Two men juggled, and a young woman twirled through the air with their colleagues inches away, performing acrobatics — and all on ice.
Cirque du Soleil has returned to New Mexico for the fifth time with the show, “Crystal : A Breakthrough Ice Experience,” which premiered Wednesday evening at the Santa Ana Star Center in Rio Rancho.
Julie Desmarais, a touring publicist for Cirque du Soleil, said the group trained for 15 weeks prior to their first performance.
“There was a lot of exploration to determine what we could do” in terms of bringing their work to the ice, she said.
The performers rehearsed their routines Wednesday before the grand premiere. Among them was University of New Mexico alum Jason Davenport.
Davenport earned his bachelor’s in UNM’s theatre design department. He also performed as a cheerleader at the University to work on some of the physical aspects he later brought to his work in Cirque du Soleil, he said.
His path to Cirque du Soleil began when he was earning his graduate degree, auditioned for a show in Las Vegas and accepted the position, he said.
He continued to work on three other shows in Las Vegas before he auditioned for Cirque du Soleil. He waited two months before being called for a one-on-one audition for “The Beatles Love” where it was an immediate fit, he said.
Davenport worked “The Beatles Love” for four years before he talked about possibly transferring to a touring show. It was only a week that Davenport had left “The Beatles Love” before he was offered a position with “Crystal,” he said.
“(‘Crystal’ is) a lot more fun,” Davenport said. “In Vegas we did a lot of duo acts — it was always me and one other person working on whatever it was. Here, it’s much more of a team element.”
“Crystal” describes itself as not just an ice show, but rather, Cirque du Soleil’s first-ever experience on ice, according to Cirque du Soleil’s website.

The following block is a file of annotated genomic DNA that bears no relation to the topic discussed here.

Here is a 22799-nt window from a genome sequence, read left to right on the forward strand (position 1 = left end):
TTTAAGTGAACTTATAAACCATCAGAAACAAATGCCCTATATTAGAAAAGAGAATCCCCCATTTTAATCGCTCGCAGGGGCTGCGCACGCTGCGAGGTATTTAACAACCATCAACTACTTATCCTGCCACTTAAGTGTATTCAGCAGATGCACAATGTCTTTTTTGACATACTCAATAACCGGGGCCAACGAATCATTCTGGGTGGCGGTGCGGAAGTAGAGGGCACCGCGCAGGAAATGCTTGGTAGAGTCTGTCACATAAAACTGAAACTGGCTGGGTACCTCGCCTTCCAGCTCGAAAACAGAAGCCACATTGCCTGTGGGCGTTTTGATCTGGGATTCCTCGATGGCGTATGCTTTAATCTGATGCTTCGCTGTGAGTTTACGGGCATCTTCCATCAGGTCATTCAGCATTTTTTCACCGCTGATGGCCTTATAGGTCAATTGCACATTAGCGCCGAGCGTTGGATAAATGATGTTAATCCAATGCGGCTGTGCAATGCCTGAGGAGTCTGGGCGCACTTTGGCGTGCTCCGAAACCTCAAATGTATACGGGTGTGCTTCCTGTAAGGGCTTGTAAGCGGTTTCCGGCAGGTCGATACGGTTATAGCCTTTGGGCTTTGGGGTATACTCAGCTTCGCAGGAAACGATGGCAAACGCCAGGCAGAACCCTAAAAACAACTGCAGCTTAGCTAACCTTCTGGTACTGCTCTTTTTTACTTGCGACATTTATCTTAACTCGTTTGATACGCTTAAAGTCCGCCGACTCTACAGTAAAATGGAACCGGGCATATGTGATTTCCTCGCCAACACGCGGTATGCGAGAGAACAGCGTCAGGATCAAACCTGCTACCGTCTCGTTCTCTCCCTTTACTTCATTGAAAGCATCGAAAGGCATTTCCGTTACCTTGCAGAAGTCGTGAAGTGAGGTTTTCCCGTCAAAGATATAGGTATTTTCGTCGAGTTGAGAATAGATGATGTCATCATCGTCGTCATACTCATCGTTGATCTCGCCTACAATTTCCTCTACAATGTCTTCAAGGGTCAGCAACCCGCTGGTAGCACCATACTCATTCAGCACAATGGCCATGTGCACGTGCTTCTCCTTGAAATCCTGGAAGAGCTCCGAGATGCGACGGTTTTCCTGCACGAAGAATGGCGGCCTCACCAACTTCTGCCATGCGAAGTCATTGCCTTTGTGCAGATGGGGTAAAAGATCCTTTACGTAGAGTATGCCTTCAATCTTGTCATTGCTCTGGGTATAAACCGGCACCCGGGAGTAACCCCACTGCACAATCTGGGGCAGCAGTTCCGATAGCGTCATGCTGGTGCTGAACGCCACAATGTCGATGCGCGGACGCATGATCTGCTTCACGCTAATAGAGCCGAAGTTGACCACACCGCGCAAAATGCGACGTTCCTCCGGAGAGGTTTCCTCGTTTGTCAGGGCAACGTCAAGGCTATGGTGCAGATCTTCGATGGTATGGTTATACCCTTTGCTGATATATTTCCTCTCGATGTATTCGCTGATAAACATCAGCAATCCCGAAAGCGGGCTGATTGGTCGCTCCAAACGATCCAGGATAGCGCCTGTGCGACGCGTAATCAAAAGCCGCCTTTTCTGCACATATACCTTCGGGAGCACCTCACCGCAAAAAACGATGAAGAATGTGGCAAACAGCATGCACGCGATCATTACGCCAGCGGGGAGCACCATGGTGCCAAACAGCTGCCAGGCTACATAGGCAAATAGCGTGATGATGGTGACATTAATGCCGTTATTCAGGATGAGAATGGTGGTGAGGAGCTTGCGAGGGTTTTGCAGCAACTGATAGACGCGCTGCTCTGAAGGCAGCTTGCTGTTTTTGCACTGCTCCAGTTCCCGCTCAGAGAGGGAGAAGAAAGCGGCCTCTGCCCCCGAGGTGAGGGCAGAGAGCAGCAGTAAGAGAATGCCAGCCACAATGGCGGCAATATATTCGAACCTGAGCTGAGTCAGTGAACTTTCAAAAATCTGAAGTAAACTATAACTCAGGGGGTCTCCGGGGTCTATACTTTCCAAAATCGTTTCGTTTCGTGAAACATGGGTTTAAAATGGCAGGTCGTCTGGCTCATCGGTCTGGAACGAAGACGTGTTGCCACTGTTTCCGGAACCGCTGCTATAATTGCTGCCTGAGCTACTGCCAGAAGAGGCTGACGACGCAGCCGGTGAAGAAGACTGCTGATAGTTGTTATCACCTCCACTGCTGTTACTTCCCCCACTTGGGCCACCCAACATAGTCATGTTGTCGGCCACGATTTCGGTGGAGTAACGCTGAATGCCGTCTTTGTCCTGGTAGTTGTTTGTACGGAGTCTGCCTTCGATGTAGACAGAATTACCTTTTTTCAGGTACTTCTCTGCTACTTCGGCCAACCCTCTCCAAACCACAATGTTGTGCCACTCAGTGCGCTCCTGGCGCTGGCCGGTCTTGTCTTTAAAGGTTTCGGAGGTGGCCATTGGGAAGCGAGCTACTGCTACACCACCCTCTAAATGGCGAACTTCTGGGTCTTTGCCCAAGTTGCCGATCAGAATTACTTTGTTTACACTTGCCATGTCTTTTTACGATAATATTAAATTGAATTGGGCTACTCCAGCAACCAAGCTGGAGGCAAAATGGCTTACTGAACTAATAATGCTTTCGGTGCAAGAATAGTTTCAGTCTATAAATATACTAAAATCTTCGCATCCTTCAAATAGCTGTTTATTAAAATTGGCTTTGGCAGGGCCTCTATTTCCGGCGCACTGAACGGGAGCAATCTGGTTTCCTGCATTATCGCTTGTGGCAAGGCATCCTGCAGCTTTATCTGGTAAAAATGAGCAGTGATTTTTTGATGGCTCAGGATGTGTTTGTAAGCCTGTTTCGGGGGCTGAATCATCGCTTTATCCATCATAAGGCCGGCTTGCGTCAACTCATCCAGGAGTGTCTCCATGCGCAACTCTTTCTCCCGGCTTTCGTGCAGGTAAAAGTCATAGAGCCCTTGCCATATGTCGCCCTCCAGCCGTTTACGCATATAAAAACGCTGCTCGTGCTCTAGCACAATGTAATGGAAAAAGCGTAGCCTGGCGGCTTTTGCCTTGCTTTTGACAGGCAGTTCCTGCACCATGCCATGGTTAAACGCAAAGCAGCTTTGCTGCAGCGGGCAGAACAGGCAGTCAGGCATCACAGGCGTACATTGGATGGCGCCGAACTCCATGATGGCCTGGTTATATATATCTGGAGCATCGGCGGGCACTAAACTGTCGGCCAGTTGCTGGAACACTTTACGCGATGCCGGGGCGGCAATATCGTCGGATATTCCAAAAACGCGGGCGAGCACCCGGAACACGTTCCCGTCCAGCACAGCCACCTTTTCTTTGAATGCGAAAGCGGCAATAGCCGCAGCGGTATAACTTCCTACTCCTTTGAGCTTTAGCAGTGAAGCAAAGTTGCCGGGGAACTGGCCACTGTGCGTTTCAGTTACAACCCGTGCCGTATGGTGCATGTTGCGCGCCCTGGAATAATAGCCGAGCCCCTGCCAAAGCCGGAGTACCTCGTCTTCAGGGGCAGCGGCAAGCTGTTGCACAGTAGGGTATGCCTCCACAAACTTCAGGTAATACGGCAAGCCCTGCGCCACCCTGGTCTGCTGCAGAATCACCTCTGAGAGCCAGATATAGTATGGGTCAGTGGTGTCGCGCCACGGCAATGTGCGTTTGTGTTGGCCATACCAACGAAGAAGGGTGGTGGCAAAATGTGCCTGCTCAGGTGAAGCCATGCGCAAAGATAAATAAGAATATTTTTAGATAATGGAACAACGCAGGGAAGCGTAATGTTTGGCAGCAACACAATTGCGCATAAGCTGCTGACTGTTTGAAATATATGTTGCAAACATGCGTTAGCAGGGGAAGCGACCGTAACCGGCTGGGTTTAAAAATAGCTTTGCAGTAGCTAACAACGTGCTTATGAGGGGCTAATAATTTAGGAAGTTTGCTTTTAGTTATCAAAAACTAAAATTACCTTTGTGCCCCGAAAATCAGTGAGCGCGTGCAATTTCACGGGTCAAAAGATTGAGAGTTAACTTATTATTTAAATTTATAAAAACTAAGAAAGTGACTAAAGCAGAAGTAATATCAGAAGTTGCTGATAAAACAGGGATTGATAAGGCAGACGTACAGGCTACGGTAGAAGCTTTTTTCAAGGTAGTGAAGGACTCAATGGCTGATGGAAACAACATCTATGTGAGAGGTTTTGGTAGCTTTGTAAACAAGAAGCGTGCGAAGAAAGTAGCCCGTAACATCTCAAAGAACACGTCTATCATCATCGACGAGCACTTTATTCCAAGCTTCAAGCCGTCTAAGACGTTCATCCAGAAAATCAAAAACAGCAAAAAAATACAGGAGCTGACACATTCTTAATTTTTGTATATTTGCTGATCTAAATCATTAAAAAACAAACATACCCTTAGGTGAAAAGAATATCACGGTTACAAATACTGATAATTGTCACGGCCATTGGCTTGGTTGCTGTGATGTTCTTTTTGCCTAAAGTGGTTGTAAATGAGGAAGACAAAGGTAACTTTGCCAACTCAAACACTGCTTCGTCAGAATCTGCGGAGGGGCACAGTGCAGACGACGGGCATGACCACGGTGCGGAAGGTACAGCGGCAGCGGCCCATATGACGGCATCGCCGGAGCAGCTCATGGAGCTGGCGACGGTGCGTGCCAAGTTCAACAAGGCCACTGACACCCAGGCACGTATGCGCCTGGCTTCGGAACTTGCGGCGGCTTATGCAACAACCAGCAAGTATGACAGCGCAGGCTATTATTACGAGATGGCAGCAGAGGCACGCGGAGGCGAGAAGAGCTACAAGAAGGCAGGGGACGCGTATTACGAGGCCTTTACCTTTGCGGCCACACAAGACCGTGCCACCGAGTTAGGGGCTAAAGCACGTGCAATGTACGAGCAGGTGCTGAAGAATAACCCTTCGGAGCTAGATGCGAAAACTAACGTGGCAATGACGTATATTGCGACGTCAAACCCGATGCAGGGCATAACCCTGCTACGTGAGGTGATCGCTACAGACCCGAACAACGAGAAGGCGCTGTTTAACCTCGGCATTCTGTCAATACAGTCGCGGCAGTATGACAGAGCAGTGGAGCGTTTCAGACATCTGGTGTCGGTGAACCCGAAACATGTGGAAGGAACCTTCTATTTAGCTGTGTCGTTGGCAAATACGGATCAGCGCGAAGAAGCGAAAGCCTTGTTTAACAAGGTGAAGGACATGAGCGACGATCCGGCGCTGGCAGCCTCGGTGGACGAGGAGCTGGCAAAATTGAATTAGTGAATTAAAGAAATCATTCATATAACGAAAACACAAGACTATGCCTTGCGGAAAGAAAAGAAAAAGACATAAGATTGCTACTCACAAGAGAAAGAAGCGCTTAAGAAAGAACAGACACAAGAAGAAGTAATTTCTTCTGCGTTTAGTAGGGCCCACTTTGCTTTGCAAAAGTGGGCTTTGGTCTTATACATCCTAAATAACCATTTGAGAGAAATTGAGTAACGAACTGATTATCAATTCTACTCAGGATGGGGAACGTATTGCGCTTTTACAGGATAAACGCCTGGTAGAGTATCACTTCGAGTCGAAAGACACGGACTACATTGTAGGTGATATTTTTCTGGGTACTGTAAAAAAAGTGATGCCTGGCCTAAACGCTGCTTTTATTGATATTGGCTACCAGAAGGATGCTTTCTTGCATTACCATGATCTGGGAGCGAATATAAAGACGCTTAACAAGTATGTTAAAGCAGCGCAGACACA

The new experience was something all performers had to adjust to, as they learned how to perform their acrobatics on ice.
Danica Gagnon Plamondon performed Crystal, the show’s main character.
“The ice is something we really haven’t experienced before with circus,” she said. “So that brings a lot of elements like speed and mixing both worlds. It’s really interesting to see speed skaters and figure skaters. It’s super interesting and fun to play with.”
Plamondon is a circus artist from Montreal, Canada who swings trapeze. “Crystal” is her second Cirque du Soleil production.
“My act is in the first part of the show, and it comes when Crystal is with her parents and her family, and she feels trapped so she goes on her swing in her backyard,” Plamondon said. “She starts to fly and have fun, and it is her moment to really shine and be herself.”
Although Plamondon had to learn to combine the swinging trapeze with skates, she said it was fun to learn her tricks again with ice skates.
“It just brings an element to this apparatus, which is swinging trapeze. It goes up and down, so I can do my trapeze and skate,” she said.
Ice skating was not the only talent that premiered on the rink — jugglers, trapeze artists and musicians also added to the experience.
The story followed Crystal, who was portrayed by seven different performers.
A voice echoed throughout various scenes once stating, "I can write my own joy," as words and images joined skaters.
The skaters added humor to their performance, as they held phones up in a parody of taking selfies and handing out flowers to chosen audience members.
The performance reached a high point, as Crystal was lifted by trapeze in an act paired with musical compositions.
“You’ve got to stand tall — it’s easy to fall, harder to get back up,” the voice echoed right before one of the final acts, as multiple Crystals joined each other on stage.
The performance came to a close with the star character skating the words, “the end,” before the audience erupted in cheers.
Nichole Harwood is the culture editor at the Daily Lobo. She primarily covers alumni and art features. She can be contacted at email@example.com or on Twitter @Nolidoli1.